Admittedly this passage is very difficult, but there are some parallels in the gospels that we must compare with similar passages in the Hebrew Bible. In other words, our fundamental hermeneutic is to interpret Scripture with Scripture.
First, when we find Jesus on the Mount of Olives, he is in the company of a crowd of people according to the gospel of Matthew. That is, all three synoptic gospel accounts indicate that Jesus migrated to the Mount of Olives from Jerusalem, but Matthew is the only gospel to emphasize that there was a "crowd" with him on the Mount of Olives (Matthew 21:8).
When King David was on the Mount of Olives (when he was in exile because of rebellious Absalom), there were two donkeys that arrived on the Mount of Olives that were carrying bread, raisins, fruit and wine destined for Jerusalem (2 Sam 16:1-2). This passage indicates that these donkeys were intended to be mounted by the King (Absalom) for whom the provisions and foodstuffs on the donkeys were refreshment for his companions. There is no mention of whether or not David confiscated the load of goods (or the donkeys), but the amount of foodstuffs is almost exactly parallel to what Abigail provided to David's 600 men (1 Sam 25:13), when she loaded donkeys with the same foodstuffs for David and his companions (1 Sam 25:18).
In other words, Jesus mounted the single colt to enter the East Gate of Jerusalem as the deliverer of Israel (the Messiah) in parallel to both Zechariah 9:9 (complete fulfillment) and Ezekiel 43:1-4 (partial fulfillment). But this story starts with two animals and ends with one. That is, the colt and her mother were already loaded with foodstuffs (when they were retrieved by the two disciples) so that (a) Jesus could feed and refresh the crowd that was with him on the Mount of Olives; and (b) to take and ride the single colt into Jerusalem. To put it another way, if Jesus is on the Mount of Olives as the rejected king (like David), then the two asses (donkey and colt) carried the foodstuffs and refreshment for the crowd of several hundred people who were with Jesus on the Mount of Olives in the very same form and fashion as had occurred when King David and his men were on the Mount of Olives.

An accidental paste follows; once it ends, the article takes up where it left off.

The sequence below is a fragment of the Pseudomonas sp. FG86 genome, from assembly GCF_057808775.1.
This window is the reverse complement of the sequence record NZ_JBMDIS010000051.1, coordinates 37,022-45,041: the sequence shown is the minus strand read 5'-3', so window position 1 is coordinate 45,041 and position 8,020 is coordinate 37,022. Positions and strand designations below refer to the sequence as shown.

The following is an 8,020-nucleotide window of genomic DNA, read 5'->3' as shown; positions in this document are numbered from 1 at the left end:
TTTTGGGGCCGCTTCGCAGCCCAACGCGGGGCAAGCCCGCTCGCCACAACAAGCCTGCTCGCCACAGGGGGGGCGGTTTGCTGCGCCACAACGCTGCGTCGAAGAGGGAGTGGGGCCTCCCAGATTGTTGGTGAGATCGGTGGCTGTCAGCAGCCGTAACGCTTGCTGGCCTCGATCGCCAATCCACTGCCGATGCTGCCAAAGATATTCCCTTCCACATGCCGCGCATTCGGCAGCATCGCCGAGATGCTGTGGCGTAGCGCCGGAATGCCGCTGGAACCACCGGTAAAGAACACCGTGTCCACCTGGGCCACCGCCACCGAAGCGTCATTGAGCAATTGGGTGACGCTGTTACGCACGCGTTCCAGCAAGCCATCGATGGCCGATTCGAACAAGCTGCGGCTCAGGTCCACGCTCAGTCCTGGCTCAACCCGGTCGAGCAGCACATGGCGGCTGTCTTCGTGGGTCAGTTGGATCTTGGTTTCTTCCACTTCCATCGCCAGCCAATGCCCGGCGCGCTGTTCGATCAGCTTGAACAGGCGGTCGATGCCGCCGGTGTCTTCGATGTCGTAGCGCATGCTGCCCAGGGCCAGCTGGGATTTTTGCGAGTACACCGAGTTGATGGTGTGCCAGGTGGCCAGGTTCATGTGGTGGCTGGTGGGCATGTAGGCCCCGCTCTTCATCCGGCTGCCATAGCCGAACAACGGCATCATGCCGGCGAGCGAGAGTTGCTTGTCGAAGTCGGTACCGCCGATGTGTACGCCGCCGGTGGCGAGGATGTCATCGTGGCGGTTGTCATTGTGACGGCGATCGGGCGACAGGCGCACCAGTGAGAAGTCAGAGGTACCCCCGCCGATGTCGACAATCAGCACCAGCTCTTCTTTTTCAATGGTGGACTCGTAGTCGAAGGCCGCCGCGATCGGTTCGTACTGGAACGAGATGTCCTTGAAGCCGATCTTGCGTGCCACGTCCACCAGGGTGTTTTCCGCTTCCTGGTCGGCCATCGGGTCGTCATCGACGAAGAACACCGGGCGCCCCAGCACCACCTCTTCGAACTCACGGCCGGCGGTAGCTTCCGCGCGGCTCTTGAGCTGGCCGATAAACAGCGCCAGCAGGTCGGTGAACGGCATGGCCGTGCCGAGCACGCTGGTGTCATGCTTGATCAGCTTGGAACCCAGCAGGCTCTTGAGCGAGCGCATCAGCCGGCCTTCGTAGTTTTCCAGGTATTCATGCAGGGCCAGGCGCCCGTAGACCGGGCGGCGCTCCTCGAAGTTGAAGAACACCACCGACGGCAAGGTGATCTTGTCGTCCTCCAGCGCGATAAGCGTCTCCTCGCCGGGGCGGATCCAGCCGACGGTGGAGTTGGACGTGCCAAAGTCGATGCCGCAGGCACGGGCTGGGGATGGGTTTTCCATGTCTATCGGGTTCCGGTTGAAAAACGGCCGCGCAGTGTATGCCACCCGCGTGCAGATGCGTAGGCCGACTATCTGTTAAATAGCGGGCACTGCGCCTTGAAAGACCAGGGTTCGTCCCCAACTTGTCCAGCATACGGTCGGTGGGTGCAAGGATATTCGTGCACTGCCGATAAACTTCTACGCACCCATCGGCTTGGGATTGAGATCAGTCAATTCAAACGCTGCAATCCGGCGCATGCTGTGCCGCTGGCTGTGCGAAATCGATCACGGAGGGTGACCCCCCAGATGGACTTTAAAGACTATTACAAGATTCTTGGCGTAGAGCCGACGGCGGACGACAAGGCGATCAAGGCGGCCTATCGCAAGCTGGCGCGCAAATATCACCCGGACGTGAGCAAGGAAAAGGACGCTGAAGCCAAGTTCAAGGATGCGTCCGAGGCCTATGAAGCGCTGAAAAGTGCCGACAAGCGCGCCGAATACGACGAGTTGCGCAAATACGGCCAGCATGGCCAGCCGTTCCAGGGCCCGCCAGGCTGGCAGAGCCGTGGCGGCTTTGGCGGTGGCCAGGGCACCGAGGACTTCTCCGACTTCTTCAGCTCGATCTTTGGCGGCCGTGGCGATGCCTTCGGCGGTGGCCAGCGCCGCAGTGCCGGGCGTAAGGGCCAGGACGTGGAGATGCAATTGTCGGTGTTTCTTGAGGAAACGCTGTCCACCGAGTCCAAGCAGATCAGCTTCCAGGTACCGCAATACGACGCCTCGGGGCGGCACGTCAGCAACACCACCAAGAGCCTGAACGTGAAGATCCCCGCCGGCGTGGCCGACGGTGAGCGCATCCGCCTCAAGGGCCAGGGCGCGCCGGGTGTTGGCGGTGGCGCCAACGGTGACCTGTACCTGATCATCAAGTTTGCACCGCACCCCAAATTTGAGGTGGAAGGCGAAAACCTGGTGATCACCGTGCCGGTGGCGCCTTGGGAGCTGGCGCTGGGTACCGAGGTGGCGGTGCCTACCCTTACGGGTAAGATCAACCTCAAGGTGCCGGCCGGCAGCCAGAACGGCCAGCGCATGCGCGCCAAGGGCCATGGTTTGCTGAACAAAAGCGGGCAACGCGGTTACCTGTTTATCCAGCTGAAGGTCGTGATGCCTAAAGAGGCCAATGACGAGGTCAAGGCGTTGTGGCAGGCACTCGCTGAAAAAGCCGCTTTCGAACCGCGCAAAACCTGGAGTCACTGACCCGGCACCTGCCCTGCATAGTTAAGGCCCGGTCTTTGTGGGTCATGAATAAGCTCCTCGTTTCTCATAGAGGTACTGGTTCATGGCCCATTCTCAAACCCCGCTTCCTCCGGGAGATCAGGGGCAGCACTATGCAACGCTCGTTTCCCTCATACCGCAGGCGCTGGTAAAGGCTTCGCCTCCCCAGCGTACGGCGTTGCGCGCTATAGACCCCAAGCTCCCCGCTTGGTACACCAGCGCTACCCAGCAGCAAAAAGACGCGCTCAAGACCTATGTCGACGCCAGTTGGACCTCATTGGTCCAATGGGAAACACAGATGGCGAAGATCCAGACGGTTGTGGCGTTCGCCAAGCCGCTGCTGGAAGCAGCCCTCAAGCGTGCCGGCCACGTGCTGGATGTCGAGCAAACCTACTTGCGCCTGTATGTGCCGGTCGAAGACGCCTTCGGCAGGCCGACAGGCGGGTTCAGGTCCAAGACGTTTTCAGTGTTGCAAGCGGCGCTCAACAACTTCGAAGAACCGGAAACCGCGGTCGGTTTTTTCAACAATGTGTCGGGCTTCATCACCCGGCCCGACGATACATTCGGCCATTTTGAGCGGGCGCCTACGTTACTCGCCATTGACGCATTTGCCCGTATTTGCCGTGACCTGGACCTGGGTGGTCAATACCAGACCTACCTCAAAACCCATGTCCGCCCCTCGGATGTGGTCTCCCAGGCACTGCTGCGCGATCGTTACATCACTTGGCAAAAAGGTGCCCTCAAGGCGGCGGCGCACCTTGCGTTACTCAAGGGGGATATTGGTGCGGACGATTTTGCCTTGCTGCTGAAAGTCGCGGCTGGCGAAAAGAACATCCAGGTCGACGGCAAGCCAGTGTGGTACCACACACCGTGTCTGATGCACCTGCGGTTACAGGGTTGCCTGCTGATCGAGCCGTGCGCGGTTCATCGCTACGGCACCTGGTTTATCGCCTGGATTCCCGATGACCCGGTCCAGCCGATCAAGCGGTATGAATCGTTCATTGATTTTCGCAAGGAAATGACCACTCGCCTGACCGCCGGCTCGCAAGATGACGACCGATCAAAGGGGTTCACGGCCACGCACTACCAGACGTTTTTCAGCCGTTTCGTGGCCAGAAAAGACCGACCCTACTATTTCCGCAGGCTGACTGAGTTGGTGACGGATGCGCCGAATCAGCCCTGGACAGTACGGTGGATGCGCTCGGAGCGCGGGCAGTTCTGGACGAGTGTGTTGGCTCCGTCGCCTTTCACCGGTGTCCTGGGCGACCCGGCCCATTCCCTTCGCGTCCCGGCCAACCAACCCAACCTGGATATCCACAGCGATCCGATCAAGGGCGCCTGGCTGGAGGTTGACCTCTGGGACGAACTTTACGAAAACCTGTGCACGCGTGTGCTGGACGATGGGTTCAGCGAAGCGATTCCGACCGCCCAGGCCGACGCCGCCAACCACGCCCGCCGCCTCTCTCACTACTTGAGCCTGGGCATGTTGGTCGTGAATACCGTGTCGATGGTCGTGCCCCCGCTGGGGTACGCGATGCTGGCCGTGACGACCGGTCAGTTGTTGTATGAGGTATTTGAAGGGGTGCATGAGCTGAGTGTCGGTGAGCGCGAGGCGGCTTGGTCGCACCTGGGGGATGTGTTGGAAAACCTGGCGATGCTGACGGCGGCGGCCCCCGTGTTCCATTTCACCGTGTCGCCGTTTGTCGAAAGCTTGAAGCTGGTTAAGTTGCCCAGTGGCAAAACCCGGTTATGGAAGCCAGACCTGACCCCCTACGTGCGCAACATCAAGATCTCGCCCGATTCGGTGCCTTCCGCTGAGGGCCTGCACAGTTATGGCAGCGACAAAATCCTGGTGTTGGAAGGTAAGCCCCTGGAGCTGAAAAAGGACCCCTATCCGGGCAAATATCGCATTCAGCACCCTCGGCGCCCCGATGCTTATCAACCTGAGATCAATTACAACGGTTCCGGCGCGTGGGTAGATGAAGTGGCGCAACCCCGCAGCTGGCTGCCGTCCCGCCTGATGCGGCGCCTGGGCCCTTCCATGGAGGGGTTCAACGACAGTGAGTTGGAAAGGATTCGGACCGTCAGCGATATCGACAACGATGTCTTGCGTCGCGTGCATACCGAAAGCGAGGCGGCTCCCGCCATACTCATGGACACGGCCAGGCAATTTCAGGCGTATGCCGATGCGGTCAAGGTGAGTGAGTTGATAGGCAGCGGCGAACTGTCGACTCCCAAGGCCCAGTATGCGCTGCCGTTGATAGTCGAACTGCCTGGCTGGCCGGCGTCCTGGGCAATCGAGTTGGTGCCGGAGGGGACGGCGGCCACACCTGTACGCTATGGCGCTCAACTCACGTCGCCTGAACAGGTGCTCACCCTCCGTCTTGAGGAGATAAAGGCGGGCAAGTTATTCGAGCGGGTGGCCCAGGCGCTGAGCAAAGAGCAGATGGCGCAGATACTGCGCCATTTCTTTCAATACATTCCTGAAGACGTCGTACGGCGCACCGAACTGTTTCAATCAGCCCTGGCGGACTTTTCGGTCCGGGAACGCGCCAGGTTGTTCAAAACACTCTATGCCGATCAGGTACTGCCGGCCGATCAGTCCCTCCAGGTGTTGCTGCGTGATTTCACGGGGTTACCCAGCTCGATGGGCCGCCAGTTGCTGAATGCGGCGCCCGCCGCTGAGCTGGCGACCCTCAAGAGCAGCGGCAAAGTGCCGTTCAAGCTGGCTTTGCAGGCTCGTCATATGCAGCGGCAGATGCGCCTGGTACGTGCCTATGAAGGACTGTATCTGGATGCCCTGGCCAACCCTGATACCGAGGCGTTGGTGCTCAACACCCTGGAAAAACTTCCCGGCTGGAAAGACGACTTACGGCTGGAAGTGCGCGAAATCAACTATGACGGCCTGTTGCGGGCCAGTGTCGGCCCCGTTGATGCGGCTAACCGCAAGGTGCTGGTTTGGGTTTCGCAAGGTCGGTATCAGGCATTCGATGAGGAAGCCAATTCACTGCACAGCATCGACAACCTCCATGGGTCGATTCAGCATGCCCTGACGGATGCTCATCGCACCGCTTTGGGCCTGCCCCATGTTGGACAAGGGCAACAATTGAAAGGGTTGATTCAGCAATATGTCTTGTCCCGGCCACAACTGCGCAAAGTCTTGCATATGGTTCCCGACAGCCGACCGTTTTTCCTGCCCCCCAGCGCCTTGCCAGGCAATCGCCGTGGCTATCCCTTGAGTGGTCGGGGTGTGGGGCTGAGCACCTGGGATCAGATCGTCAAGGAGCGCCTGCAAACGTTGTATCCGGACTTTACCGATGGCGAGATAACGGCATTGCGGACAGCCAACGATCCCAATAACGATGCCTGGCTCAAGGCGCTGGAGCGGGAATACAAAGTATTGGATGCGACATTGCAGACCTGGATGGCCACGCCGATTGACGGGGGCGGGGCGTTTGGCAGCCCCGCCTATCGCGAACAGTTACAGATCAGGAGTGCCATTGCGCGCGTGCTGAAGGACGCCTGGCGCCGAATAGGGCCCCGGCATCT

Finally, both Mark and Luke focus on the triumphal entry into Jerusalem (and thus the emphasis on one animal that was mounted by Jesus), but Matthew is the only gospel that expands the sight picture of the triumphal entry, and includes an emphasis and therefore mentions the "crowd" with Jesus on the Mount of Olives. (The other gospels simply mention the unidentified "they" who were with Jesus, and Luke uses the word "crowd" only after Jesus had begun to leave the Mount of Olives.) My own personal view is that the two animals (donkey and colt) were retrieved by the two disciples fully provisioned with foodstuffs and refreshment for a time of preparatory celebration, but only one of them (the colt) was mounted by Jesus into Jerusalem. The key parallel in the Hebrew Bible again is therefore 2 Sam 16:1-2.
There are therefore no contradictions in the gospel accounts, but simply an amplified view from the perspective of Matthew, who captures the very details of prophecy and the very nuance of David the rejected king on the Mount of Olives. Such an emphasis is not a surprise, since Matthew is the "regal" gospel and therefore has placed an emphasis on Jesus as the Son of David.